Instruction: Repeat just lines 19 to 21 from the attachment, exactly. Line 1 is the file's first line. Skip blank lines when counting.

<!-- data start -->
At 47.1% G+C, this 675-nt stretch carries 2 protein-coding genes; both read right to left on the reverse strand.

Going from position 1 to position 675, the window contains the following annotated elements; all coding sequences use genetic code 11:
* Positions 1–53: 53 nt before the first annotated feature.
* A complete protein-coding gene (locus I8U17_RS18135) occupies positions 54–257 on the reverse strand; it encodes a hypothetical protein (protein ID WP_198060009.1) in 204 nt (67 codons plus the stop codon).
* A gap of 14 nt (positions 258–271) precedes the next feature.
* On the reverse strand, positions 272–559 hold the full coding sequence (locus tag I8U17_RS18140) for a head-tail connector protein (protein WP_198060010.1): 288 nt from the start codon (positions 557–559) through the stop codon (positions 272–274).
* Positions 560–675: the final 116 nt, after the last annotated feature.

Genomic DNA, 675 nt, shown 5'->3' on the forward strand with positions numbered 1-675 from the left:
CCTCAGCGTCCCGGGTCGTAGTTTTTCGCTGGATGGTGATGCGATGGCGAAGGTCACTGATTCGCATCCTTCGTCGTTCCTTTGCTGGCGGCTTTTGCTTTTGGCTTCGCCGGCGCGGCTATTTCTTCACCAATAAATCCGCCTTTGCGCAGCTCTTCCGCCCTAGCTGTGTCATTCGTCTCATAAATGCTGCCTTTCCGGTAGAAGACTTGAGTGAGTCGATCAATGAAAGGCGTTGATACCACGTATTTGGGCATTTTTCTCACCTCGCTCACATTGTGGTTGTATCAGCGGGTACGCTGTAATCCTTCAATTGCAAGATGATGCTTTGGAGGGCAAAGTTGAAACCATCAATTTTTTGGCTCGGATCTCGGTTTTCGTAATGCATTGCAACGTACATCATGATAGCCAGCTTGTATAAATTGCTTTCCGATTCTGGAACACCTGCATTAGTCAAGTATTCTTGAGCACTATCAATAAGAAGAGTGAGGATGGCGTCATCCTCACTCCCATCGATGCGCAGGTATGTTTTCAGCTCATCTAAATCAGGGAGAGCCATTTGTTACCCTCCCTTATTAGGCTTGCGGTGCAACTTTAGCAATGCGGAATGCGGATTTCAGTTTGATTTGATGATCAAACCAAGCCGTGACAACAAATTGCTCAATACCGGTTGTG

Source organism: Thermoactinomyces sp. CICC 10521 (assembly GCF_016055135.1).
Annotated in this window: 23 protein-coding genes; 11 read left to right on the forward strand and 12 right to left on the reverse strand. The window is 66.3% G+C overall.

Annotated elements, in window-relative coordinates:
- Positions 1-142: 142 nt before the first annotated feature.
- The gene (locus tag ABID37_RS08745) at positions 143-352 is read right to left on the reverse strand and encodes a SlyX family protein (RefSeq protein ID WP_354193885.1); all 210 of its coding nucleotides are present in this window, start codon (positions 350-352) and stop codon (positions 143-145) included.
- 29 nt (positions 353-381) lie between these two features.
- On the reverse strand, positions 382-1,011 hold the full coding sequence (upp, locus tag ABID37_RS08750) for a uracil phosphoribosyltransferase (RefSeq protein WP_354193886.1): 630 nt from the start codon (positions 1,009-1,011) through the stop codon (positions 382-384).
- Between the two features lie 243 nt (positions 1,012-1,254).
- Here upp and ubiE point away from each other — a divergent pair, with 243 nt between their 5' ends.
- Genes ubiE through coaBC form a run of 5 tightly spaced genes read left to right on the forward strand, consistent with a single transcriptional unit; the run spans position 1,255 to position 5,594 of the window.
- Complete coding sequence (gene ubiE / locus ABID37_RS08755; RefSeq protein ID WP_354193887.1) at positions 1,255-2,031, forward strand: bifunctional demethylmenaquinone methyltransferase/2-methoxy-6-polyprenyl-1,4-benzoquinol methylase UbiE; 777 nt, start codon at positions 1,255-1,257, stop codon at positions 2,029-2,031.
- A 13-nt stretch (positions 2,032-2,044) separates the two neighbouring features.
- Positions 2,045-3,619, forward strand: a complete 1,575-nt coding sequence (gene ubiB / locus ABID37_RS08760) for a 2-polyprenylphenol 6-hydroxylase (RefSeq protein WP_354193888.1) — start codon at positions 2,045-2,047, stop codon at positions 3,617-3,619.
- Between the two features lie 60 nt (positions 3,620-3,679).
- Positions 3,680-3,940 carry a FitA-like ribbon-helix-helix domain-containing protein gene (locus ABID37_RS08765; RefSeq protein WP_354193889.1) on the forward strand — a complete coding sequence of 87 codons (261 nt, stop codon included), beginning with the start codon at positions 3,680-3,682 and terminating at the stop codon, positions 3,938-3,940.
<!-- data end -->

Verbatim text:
- Genes ubiE through coaBC form a run of 5 tightly spaced genes read left to right on the forward strand, consistent with a single transcriptional unit; the run spans position 1,255 to position 5,594 of the window.
- Complete coding sequence (gene ubiE / locus ABID37_RS08755; RefSeq protein ID WP_354193887.1) at positions 1,255-2,031, forward strand: bifunctional demethylmenaquinone methyltransferase/2-methoxy-6-polyprenyl-1,4-benzoquinol methylase UbiE; 777 nt, start codon at positions 1,255-1,257, stop codon at positions 2,029-2,031.
- A 13-nt stretch (positions 2,032-2,044) separates the two neighbouring features.